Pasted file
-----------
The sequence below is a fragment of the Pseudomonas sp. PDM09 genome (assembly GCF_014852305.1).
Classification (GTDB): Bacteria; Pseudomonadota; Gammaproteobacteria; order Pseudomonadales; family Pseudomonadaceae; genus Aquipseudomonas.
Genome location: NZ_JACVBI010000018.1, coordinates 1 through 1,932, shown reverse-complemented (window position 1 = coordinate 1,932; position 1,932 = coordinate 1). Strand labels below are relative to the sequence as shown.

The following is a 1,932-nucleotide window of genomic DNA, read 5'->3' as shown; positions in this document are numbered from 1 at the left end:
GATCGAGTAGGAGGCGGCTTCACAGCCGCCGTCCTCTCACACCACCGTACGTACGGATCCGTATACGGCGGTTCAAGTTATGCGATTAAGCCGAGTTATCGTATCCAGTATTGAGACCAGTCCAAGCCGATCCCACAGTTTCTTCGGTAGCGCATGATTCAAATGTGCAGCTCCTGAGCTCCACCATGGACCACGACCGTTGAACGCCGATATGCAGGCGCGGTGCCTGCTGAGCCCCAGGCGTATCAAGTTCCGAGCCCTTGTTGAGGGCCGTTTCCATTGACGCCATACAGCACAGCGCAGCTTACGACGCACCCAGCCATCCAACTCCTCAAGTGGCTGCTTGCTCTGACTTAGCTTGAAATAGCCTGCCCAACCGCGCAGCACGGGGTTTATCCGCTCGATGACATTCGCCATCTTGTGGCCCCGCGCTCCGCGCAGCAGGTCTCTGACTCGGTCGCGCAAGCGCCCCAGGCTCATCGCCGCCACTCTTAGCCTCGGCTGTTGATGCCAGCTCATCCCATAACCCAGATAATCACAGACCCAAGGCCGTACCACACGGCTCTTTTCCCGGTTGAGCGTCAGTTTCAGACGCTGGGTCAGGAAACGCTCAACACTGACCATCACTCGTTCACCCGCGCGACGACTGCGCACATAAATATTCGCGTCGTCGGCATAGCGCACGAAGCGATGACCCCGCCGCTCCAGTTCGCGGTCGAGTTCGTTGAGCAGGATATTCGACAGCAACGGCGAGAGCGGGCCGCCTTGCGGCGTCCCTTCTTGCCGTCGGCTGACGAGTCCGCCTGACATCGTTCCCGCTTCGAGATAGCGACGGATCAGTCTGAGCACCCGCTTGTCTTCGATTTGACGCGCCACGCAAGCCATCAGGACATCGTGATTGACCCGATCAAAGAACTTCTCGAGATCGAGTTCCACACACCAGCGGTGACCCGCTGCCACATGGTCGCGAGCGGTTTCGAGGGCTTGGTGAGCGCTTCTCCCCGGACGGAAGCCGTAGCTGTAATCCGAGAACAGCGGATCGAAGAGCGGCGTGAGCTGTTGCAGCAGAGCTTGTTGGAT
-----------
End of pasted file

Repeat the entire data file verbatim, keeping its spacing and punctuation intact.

The sequence below is a fragment of the Pseudomonas sp. PDM09 genome (assembly GCF_014852305.1).
Classification (GTDB): Bacteria; Pseudomonadota; Gammaproteobacteria; order Pseudomonadales; family Pseudomonadaceae; genus Aquipseudomonas.
Genome location: NZ_JACVBI010000018.1, coordinates 1 through 1,932, shown reverse-complemented (window position 1 = coordinate 1,932; position 1,932 = coordinate 1). Strand labels below are relative to the sequence as shown.

The following is a 1,932-nucleotide window of genomic DNA, read 5'->3' as shown; positions in this document are numbered from 1 at the left end:
GATCGAGTAGGAGGCGGCTTCACAGCCGCCGTCCTCTCACACCACCGTACGTACGGATCCGTATACGGCGGTTCAAGTTATGCGATTAAGCCGAGTTATCGTATCCAGTATTGAGACCAGTCCAAGCCGATCCCACAGTTTCTTCGGTAGCGCATGATTCAAATGTGCAGCTCCTGAGCTCCACCATGGACCACGACCGTTGAACGCCGATATGCAGGCGCGGTGCCTGCTGAGCCCCAGGCGTATCAAGTTCCGAGCCCTTGTTGAGGGCCGTTTCCATTGACGCCATACAGCACAGCGCAGCTTACGACGCACCCAGCCATCCAACTCCTCAAGTGGCTGCTTGCTCTGACTTAGCTTGAAATAGCCTGCCCAACCGCGCAGCACGGGGTTTATCCGCTCGATGACATTCGCCATCTTGTGGCCCCGCGCTCCGCGCAGCAGGTCTCTGACTCGGTCGCGCAAGCGCCCCAGGCTCATCGCCGCCACTCTTAGCCTCGGCTGTTGATGCCAGCTCATCCCATAACCCAGATAATCACAGACCCAAGGCCGTACCACACGGCTCTTTTCCCGGTTGAGCGTCAGTTTCAGACGCTGGGTCAGGAAACGCTCAACACTGACCATCACTCGTTCACCCGCGCGACGACTGCGCACATAAATATTCGCGTCGTCGGCATAGCGCACGAAGCGATGACCCCGCCGCTCCAGTTCGCGGTCGAGTTCGTTGAGCAGGATATTCGACAGCAACGGCGAGAGCGGGCCGCCTTGCGGCGTCCCTTCTTGCCGTCGGCTGACGAGTCCGCCTGACATCGTTCCCGCTTCGAGATAGCGACGGATCAGTCTGAGCACCCGCTTGTCTTCGATTTGACGCGCCACGCAAGCCATCAGGACATCGTGATTGACCCGATCAAAGAACTTCTCGAGATCGAGTTCCACACACCAGCGGTGACCCGCTGCCACATGGTCGCGAGCGGTTTCGAGGGCTTGGTGAGCGCTTCTCCCCGGACGGAAGCCGTAGCTGTAATCCGAGAACAGCGGATCGAAGAGCGGCGTGAGCTGTTGCAGCAGAGCTTGTTGGAT